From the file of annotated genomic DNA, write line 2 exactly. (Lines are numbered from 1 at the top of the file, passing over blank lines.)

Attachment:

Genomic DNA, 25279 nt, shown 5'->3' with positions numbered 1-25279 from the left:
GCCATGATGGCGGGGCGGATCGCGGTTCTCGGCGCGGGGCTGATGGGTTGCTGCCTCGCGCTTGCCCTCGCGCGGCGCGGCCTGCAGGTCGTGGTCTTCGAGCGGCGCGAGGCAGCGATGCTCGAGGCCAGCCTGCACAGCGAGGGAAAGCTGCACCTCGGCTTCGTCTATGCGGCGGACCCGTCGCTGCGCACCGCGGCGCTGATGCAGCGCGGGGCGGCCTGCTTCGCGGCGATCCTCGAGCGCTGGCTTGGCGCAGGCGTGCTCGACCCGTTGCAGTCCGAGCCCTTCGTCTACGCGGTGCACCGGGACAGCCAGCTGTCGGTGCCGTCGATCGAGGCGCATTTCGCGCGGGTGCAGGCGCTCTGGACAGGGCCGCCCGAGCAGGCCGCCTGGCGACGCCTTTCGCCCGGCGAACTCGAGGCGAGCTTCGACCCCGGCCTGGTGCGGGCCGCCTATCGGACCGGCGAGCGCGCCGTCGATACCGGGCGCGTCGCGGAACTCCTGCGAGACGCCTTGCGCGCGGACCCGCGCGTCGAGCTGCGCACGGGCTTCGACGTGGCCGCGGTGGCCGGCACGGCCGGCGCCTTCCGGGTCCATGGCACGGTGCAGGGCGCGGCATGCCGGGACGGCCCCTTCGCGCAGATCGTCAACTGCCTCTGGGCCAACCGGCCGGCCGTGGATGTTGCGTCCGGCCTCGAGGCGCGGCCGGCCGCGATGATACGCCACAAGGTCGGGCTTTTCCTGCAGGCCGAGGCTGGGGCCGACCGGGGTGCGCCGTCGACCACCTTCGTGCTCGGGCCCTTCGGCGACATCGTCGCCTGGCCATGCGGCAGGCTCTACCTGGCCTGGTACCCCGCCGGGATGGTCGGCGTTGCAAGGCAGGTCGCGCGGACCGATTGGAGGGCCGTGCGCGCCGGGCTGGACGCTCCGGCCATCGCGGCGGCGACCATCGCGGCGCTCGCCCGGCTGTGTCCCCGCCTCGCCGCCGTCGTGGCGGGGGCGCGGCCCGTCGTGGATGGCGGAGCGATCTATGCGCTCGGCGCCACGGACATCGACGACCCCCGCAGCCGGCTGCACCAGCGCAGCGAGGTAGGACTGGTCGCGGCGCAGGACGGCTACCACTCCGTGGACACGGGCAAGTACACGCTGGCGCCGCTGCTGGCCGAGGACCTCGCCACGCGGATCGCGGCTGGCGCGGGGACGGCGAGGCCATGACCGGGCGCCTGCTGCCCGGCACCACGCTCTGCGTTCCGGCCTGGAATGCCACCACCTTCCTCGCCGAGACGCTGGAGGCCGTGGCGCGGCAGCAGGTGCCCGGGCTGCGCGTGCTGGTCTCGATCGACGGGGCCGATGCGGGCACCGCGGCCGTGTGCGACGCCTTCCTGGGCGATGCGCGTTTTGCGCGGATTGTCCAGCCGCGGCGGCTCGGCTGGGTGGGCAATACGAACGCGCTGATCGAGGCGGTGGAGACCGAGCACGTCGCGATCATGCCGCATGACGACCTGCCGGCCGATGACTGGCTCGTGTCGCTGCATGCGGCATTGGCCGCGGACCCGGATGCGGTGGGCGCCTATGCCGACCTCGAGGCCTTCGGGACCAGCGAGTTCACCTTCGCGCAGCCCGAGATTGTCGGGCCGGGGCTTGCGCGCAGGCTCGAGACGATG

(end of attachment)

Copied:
GCCATGATGGCGGGGCGGATCGCGGTTCTCGGCGCGGGGCTGATGGGTTGCTGCCTCGCGCTTGCCCTCGCGCGGCGCGGCCTGCAGGTCGTGGTCTTCGAGCGGCGCGAGGCAGCGATGCTCGAGGCCAGCCTGCACAGCGAGGGAAAGCTGCACCTCGGCTTCGTCTATGCGGCGGACCCGTCGCTGCGCACCGCGGCGCTGATGCAGCGCGGGGCGGCCTGCTTCGCGGCGATCCTCGAGCGCTGGCTTGGCGCAGGCGTGCTCGACCCGTTGCAGTCCGAGCCCTTCGTCTACGCGGTGCACCGGGACAGCCAGCTGTCGGTGCCGTCGATCGAGGCGCATTTCGCGCGGGTGCAGGCGCTCTGGACAGGGCCGCCCGAGCAGGCCGCCTGGCGACGCCTTTCGCCCGGCGAACTCGAGGCGAGCTTCGACCCCGGCCTGGTGCGGGCCGCCTATCGGACCGGCGAGCGCGCCGTCGATACCGGGCGCGTCGCGGAACTCCTGCGAGACGCCTTGCGCGCGGACCCGCGCGTCGAGCTGCGCACGGGCTTCGACGTGGCCGCGGTGGCCGGCACGGCCGGCGCCTTCCGGGTCCATGGCACGGTGCAGGGCGCGGCATGCCGGGACGGCCCCTTCGCGCAGATCGTCAACTGCCTCTGGGCCAACCGGCCGGCCGTGGATGTTGCGTCCGGCCTCGAGGCGCGGCCGGCCGCGATGATACGCCACAAGGTCGGGCTTTTCCTGCAGGCCGAGGCTGGGGCCGACCGGGGTGCGCCGTCGACCACCTTCGTGCTCGGGCCCTTCGGCGACATCGTCGCCTGGCCATGCGGCAGGCTCTACCTGGCCTGGTACCCCGCCGGGATGGTCGGCGTTGCAAGGCAGGTCGCGCGGACCGATTGGAGGGCCGTGCGCGCCGGGCTGGACGCTCCGGCCATCGCGGCGGCGACCATCGCGGCGCTCGCCCGGCTGTGTCCCCGCCTCGCCGCCGTCGTGGCGGGGGCGCGGCCCGTCGTGGATGGCGGAGCGATCTATGCGCTCGGCGCCACGGACATCGACGACCCCCGCAGCCGGCTGCACCAGCGCAGCGAGGTAGGACTGGTCGCGGCGCAGGACGGCTACCACTCCGTGGACACGGGCAAGTACACGCTGGCGCCGCTGCTGGCCGAGGACCTCGCCACGCGGATCGCGGCTGGCGCGGGGACGGCGAGGCCATGACCGGGCGCCTGCTGCCCGGCACCACGCTCTGCGTTCCGGCCTGGAATGCCACCACCTTCCTCGCCGAGACGCTGGAGGCCGTGGCGCGGCAGCAGGTGCCCGGGCTGCGCGTGCTGGTCTCGATCGACGGGGCCGATGCGGGCACCGCGGCCGTGTGCGACGCCTTCCTGGGCGATGCGCGTTTTGCGCGGATTGTCCAGCCGCGGCGGCTCGGCTGGGTGGGCAATACGAACGCGCTGATCGAGGCGGTGGAGACCGAGCACGTCGCGATCATGCCGCATGACGACCTGCCGGCCGATGACTGGCTCGTGTCGCTGCATGCGGCATTGGCCGCGGACCCGGATGCGGTGGGCGCCTATGCCGACCTCGAGGCCTTCGGGACCAGCGAGTTCACCTTCGCGCAGCCCGAGATTGTCGGGCCGGGGCTTGCGCGCAGGCTCGAGACGATG